Schultz and Fraites discovered Phillips’ work on the film Super Dark and knew immediately that he could capture the tone of their new album.
“We knew that we has this album that was a lot darker than previous Lumineers albums, we knew that the subject matter was darker than previous Lumineers lyrics, and I think we wanted to make sure that the videos didn’t look too clean or glossed over with perfect looking model actors and actresses. We really wanted to make it feel authentic and sincere,” said Fraites.
Releasing a series of narrative music videos for every song on an album isn’t a traditional way of doing things, and the band initially had trouble getting the label on board with their plan. “We got a lot of pushback at first,” said Schultz. “And we decided to do it ourselves, and then they eventually got on board and really supported it…
“But I think if you really pour yourself and your resources into something like this it’s always worth doing you never look back and regret it.”
The response has already been overwhelming for the band, with fans reaching out with stories of their own.
On not being pigeonholed
The songs on III seem far away from “Ho Hey,” the sunny hit that launched the band into the mainstream several years ago, or their other upbeat songs, but it’s not, Schultz says.
“I think if you actually go back and go listen to the first album or the second, I can give you many, many examples of what we were singing about and why that was actually pretty dark,” he clarifies for me, when I ask. “I just think this is the first time we’ve maybe made that in music…it just sounds darker.”
The Lumineers are commonly compared to other folk bands, like Mumford & Sons, but Schultz is on record saying that comparison isn’t fair. He elaborates about why he thinks putting artists into categories doesn’t help anyone.
“If someone said to you, you’re this type of writer, I think your initial reaction would be to say don’t pigeon-hole me into this—I’m more dynamic than what you’re saying I am.”
On playing together for over a decade
Fraites and Schultz have been playing together since 2005, when they got their start in Ramsey, New Jersey. They now live in Denver—both are married now and both welcomed baby boys a year ago.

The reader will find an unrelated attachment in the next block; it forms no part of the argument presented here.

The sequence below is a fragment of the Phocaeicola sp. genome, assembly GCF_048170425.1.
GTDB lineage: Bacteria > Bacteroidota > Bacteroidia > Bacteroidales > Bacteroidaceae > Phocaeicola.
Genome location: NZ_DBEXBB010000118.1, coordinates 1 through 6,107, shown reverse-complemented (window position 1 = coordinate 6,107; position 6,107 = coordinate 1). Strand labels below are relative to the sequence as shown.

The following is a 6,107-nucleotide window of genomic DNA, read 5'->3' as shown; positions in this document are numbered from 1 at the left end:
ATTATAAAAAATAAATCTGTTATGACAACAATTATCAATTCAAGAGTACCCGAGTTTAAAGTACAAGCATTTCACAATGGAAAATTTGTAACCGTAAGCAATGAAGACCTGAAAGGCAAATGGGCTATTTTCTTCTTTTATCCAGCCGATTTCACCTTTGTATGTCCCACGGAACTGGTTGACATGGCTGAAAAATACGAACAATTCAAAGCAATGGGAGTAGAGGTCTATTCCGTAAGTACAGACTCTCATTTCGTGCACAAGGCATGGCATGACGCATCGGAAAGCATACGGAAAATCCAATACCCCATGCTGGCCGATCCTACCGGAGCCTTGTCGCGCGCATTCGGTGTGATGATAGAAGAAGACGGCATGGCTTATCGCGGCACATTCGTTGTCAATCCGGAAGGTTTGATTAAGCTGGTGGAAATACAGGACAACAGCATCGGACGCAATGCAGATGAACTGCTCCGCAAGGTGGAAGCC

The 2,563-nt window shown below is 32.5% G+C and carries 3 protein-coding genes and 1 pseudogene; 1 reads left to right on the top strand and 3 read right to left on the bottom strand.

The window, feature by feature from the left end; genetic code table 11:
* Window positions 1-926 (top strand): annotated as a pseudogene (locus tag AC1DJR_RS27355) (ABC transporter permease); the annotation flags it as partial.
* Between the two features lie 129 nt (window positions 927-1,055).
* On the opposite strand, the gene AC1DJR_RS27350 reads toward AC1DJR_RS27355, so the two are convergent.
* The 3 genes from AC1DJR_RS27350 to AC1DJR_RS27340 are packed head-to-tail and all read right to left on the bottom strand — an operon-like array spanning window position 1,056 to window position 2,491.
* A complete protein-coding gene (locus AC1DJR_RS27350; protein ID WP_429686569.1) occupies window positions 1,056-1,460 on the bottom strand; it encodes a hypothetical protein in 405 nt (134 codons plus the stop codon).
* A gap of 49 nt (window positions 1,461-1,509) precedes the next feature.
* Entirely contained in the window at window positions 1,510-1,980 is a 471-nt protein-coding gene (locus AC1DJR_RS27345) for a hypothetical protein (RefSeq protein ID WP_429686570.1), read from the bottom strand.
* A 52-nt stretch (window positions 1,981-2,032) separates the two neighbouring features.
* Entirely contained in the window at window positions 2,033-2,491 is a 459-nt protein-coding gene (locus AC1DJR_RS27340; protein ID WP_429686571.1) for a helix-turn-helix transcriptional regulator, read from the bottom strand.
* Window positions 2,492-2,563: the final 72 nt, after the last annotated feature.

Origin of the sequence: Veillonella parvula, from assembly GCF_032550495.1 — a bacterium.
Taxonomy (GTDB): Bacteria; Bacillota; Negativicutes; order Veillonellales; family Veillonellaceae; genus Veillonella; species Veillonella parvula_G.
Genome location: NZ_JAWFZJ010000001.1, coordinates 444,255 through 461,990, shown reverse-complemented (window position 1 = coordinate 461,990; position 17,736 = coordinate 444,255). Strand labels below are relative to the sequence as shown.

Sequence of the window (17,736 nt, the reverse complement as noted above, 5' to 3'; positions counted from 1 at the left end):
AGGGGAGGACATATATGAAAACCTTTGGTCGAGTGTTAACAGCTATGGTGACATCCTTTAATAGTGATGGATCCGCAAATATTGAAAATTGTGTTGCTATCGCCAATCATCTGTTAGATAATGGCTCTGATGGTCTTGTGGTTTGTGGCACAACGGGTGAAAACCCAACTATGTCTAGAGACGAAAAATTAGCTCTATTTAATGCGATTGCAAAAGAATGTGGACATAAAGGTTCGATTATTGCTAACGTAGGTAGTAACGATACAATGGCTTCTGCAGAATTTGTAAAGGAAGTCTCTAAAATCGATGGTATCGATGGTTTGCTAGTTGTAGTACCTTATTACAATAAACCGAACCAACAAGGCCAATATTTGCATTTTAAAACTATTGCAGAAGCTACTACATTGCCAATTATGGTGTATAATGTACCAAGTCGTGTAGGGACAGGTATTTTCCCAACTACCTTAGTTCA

I’m curious about what it’s like to have such a long-standing and close working relationship, especially through all the change, from days of working tirelessly to make rent in NYC to being successful enough to play at the Obama White House twice.
“I feel like more the key ingredient to our relationship is that we’ve been able to not change the writing process,” reflected Fraites.
“When we first started out, we just wanted to write music together, we just needed a piano, some drums, a guitar… I think with album two we did a really good job of still figuring out a way to write music the way we’ve always done, and with this album it was the same thing. It’s a really kind of boring process.” (The band got together at a cabin in the Catskills to write III.)
“Ironically success was one of the most traumatic and difficult things to deal with,” Fraites tells me.
Schultz echoes this sentiment: “Sometimes the success of something actually throws people into a strange or destructive state of mind. And when you’re busy trying and failing, or trying but not having a ton of success, it tends to bring people together.”
“We want to write songs in a certain way,” Schultz adds. “We try to collaborate in this very honest way—like we cut a part or we cut a song—both of us know it’s because we think it’s the best thing for the song, and not for one of our egos.”
The process is clearly working for them.
III comes out on September 13 and is available for pre-order now.